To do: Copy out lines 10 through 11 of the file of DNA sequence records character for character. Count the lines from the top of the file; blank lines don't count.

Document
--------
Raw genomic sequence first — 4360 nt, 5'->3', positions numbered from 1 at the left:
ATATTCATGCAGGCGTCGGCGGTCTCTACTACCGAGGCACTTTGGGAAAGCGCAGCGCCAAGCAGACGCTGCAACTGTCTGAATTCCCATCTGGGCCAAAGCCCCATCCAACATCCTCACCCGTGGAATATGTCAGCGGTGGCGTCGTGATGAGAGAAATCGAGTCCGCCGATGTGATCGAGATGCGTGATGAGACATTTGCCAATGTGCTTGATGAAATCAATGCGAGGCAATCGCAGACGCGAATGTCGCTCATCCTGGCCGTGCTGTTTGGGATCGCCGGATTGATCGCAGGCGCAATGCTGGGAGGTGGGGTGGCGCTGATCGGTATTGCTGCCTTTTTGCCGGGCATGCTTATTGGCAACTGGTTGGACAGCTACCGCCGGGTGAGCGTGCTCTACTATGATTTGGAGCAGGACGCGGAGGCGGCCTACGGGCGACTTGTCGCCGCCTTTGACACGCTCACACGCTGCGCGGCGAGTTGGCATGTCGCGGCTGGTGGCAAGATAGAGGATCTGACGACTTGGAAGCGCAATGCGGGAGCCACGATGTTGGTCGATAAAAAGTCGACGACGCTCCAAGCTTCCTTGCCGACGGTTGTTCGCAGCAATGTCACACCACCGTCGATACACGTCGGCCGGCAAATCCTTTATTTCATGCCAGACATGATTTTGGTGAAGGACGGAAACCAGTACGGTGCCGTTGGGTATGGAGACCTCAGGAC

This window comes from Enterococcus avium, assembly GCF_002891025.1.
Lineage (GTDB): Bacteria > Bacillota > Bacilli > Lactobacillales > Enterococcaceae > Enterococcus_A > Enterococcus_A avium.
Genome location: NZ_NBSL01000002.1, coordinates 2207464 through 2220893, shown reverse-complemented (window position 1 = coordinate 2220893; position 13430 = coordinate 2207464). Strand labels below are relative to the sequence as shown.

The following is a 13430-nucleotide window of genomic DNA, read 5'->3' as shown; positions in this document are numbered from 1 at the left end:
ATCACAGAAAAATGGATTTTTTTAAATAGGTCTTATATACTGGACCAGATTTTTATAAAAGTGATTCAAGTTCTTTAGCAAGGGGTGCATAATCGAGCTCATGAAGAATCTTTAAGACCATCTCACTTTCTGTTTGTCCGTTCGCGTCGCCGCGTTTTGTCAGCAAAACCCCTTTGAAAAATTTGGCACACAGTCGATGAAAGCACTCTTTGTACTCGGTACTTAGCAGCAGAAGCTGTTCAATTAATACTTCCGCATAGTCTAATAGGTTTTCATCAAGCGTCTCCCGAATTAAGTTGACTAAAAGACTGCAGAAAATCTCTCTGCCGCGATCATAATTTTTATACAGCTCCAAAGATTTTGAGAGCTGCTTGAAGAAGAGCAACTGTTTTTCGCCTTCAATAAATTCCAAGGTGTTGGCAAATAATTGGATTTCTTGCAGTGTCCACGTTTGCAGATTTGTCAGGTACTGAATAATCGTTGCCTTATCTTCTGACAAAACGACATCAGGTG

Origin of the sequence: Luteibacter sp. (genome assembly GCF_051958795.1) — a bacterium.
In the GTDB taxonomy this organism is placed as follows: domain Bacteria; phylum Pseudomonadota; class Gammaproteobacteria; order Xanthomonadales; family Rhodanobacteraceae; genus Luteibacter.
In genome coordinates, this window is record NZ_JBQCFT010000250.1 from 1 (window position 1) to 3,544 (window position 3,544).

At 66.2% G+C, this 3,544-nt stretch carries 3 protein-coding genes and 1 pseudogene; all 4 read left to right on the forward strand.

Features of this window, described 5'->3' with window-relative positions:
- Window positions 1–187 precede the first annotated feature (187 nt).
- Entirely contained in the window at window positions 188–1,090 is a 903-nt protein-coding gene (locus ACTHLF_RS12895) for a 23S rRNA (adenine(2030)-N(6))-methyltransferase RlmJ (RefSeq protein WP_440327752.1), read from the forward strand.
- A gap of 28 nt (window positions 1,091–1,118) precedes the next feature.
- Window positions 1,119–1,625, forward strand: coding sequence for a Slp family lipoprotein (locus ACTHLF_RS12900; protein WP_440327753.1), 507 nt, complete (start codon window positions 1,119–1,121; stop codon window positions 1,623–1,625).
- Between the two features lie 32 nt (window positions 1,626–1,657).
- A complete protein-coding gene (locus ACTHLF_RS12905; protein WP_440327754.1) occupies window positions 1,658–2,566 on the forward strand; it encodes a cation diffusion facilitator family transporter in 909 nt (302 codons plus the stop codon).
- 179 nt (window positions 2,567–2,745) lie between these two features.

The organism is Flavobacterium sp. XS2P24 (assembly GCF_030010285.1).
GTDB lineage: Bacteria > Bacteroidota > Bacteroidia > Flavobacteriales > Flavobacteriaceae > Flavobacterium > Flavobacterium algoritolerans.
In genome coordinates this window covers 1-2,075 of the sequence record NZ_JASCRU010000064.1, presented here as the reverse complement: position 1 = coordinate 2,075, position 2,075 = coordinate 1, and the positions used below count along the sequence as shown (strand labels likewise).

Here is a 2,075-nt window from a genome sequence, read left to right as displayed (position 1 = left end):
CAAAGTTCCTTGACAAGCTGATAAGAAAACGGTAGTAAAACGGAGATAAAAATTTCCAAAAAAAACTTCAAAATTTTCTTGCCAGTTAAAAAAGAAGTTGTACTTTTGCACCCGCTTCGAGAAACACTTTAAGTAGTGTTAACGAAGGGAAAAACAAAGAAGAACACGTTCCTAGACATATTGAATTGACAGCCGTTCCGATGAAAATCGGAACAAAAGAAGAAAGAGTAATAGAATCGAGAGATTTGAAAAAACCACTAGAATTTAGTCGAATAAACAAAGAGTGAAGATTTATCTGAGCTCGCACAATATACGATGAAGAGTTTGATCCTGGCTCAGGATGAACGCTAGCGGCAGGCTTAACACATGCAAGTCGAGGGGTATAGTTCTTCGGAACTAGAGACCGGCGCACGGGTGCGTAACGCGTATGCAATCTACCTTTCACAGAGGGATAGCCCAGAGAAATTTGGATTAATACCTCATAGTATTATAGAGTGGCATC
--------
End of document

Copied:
In genome coordinates, this window is record NZ_JBQCFT010000250.1 from 1 (window position 1) to 3,544 (window position 3,544).

At 66.2% G+C, this 3,544-nt stretch carries 3 protein-coding genes and 1 pseudogene; all 4 read left to right on the forward strand.